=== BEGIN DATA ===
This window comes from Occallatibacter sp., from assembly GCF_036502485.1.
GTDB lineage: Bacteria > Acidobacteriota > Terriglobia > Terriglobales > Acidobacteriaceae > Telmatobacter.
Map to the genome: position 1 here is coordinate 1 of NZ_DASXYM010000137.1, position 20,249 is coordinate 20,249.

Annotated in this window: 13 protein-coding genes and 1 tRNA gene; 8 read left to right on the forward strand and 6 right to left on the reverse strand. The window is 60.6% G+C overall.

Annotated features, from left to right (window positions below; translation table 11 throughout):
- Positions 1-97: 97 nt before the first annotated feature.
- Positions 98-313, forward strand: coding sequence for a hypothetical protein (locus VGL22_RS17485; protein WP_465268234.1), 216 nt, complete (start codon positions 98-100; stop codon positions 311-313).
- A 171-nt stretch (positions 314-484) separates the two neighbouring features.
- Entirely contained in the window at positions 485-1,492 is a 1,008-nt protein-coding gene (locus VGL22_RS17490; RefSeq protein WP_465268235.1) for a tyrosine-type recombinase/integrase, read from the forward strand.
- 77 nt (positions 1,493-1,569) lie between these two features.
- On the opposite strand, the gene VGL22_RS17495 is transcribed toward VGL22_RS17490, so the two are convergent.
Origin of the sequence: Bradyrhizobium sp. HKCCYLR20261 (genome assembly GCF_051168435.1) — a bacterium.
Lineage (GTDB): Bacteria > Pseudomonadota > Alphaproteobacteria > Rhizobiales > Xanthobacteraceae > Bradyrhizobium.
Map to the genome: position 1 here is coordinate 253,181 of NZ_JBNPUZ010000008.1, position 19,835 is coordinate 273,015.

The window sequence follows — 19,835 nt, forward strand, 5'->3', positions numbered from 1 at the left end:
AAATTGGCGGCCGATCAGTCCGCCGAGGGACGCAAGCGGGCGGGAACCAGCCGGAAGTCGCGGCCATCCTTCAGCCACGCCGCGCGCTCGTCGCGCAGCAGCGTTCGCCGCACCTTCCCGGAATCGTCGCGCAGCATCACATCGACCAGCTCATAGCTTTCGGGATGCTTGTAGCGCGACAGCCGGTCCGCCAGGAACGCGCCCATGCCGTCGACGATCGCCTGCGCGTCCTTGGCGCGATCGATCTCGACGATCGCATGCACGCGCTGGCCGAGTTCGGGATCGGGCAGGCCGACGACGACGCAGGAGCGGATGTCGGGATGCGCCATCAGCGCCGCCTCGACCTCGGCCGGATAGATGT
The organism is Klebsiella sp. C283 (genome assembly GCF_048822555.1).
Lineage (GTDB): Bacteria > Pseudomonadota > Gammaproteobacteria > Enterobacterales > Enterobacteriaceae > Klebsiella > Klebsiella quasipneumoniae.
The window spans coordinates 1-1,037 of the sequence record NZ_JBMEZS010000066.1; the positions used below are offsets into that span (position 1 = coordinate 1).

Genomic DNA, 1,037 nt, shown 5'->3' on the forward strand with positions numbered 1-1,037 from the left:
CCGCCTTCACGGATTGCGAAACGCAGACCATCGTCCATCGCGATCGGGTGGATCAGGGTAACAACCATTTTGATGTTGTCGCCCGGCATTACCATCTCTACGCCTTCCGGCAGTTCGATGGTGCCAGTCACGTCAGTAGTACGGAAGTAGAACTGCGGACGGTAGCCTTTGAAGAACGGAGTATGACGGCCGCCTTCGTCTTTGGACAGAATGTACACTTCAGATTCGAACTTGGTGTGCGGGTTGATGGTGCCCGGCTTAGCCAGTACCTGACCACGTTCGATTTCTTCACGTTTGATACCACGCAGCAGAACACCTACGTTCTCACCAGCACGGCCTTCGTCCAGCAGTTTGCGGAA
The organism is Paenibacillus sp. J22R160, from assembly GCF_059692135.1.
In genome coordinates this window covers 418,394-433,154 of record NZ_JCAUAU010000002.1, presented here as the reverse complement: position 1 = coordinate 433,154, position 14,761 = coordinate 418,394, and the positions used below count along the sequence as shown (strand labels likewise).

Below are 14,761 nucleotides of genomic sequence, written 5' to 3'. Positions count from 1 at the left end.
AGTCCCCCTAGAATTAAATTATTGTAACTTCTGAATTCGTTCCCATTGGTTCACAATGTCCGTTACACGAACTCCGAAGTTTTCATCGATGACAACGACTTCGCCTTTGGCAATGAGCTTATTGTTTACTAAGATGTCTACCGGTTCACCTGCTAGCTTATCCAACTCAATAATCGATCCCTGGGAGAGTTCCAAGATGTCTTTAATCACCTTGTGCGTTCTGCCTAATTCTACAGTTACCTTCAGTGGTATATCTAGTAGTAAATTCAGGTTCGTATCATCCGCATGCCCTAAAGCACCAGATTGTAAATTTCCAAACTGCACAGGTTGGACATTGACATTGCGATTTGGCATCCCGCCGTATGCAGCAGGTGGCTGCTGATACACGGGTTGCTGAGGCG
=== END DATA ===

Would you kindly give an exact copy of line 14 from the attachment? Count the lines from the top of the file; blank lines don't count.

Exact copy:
Map to the genome: position 1 here is coordinate 253,181 of NZ_JBNPUZ010000008.1, position 19,835 is coordinate 273,015.